• If your gang can be persuaded to sing but are not particularly musical, you could do “The Twelve Days of Christmas” as a memory song (so you’ll be making up your own gifts around the circle)[4] and emphasise that it’s about memory and not pitch to remove performance anxiety.

I don’t know what I’ll be doing about carols this year. Wendy and I usually do a sing-along but Matthew seldom sings the right note[5] and I haven’t a clue if Auntie Gwen or Susan or Gemma or Paul are willing to warble “Wenceslas”.

2016-12-08
Not so silent when you sing it with a full choir.

The social club committee blocked out our calendars this afternoon so that Laura and Gemma could go to Laura’s uncle’s farmlet to cut down pine saplings and Adam and Jessica and I could drive to my house to bring back huge quantities of holly and ivy. I had recommended that they all wear gardening gloves and I would have taken such an instruction to mean that I should even cover up my hands but Jessica pretty much only covered up her hands and was wearing a skimpy top and a tiny skirt and suffered dreadfully (but manfully – she didn’t complain) with the holly.

[1] This is the plural “you”, not the singular “you”: the evening Uncle Geoff tried to pressgang his unmusical children into doing carols did not go well.

[2] But I like to sing, “No more let sins and sorrows grow, nor thorns infest the ground,” while I’m pulling up blackberries. (It’s from one of the less joyful verses of “Joy to the World”.)

[3] Consider “SATB” a shibboleth: if you don’t know what it means, you may not be ready to conduct this version of “Silent Night”.

[4] We once ended up with, “Five runner beans, four sides of beef, three mince tarts, two turkey rolls and a partridge in a pantry”.

[5] Matthew claims that he does hit the right note, just not at the right time.

4 December

In chains

If you have kids, get them making paper chains because they are fun and festive.

The old-fashioned way is to glue strips of paper into loops, linking them as you go, but it’s easier, faster and less messy to use staples. And it’s easier again to use streamers (the boat kind rather than crepe paper) as links: just tear them off into the appropriate lengths and staple them together and you can churn out metres and metres of chain per hour. (This will be part of the appeal: small children will be thrilled that they’ve made something long and larger children will want to hang chains in every room. I draw the line at the wet areas myself but why not let them go gangbusters everywhere else?[1])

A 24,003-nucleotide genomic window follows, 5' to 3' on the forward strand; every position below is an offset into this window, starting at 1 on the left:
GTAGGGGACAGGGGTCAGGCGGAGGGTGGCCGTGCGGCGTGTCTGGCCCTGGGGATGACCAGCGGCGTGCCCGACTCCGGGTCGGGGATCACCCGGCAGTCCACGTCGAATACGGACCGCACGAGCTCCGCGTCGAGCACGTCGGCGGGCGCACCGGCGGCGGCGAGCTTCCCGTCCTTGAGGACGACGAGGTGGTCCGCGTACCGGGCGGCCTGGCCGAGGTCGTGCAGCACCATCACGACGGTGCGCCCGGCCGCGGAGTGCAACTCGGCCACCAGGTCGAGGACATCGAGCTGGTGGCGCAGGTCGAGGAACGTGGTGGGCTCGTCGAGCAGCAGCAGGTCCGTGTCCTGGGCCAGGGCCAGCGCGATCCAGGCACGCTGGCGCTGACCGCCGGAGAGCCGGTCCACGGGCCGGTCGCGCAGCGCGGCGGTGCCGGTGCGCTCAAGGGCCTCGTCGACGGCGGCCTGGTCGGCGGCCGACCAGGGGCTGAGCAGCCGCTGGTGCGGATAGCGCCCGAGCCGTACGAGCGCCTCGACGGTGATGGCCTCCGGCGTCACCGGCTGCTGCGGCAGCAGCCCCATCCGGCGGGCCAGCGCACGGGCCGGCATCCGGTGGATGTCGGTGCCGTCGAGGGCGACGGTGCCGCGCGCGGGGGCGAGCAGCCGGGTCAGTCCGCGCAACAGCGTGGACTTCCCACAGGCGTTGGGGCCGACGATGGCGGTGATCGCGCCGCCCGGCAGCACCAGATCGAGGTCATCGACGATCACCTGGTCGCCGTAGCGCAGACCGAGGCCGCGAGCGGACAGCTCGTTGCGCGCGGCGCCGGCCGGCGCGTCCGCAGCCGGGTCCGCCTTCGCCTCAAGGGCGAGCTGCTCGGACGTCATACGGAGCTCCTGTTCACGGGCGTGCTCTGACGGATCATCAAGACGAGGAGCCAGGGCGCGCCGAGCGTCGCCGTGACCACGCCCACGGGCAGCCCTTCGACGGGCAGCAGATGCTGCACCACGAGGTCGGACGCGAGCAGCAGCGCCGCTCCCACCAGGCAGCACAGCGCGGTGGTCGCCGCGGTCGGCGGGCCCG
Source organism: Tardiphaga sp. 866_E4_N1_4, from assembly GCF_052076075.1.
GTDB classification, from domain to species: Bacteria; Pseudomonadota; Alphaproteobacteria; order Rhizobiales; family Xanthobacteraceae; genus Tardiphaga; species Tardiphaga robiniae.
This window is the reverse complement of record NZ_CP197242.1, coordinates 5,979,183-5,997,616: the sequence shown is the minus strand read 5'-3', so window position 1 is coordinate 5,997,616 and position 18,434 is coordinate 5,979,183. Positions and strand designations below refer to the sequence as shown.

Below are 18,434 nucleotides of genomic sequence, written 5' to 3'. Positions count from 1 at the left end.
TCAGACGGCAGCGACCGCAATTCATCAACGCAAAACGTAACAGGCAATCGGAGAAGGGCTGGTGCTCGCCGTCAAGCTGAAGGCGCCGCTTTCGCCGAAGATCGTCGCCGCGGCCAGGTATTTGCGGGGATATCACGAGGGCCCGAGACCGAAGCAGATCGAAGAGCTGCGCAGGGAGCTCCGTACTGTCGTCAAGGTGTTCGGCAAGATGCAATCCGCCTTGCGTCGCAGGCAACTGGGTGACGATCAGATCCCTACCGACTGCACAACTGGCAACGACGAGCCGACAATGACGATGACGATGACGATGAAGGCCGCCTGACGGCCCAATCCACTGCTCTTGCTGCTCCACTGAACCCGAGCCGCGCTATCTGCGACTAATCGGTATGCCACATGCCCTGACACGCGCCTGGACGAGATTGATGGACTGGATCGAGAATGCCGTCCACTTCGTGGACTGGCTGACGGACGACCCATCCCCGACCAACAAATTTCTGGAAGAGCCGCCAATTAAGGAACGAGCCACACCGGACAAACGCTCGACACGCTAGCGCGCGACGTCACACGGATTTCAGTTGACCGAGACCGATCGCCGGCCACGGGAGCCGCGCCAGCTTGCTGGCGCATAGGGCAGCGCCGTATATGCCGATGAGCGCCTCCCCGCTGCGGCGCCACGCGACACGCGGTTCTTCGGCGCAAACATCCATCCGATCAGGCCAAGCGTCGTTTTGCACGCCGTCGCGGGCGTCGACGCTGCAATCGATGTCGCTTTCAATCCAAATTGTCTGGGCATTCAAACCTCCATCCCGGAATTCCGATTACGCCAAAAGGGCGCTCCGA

To be green, cut up old glossy magazines for the links and use paste made of sustainable flour as the glue.

2016-12-04
Jeremy made these chains from magazines when he was in high school: he targeted pictures with strong colours and got quite a colour scheme going.

I roamed around my back garden this afternoon[2] noting where the best holly was and I’m glad to say that I have some spitefully prickly stuff that looks very Christmassy. In fact, I’m wondering if I should clear it with Health and Safety before we decorate.

[1] My father came home late after an office Christmas party when I was a kid, sneaking in the front door without turning on the light so that he wouldn’t disturb anyone, and a paper chain came adrift from its mooring and tried to strangle him. He fought it off successfully but the surprise attack unnerved him and he wouldn’t let us drape paper chains over anything he counted as a fire exit from that point on.

[2] Or, as I more commonly refer to it, my back jungle.

18 November

In print

Polish your letter until it sparkles and then proofread it carefully to catch any mistakes. If possible, ask someone else to proofread it too (since it seems to be impossible to catch all of one’s own errors)[1] and then format it attractively.[2]

Finally, print out the right number of copies of your letter and remember to do one for your archives.[3]

2016-11-18

The office Christmas party plans are beginning to crystalise: it’s wassail and fruit punch with a “King Winter” theme and we’ll decorate with the holly and ivy that I still have way too much of in my backyard. We’ll describe the food as “medieval” and it will be bread and cheese and pickled onions (which means it could also be described as “cheap”) leaving the bulk of the budget for the wassail.

[1] Which, unfortunately, seems to be true in life in general as well as in writing.

[2] Having too much text to fit on two pages is not a cue to use a tiny font: it’s a cue to cut.

[3] Or not. Carol’s hoarding mother has carbon copies of every letter she wrote in her youth and, although these may potentially have historical value one day, the copies of every bill she has ever received have less narrative interest.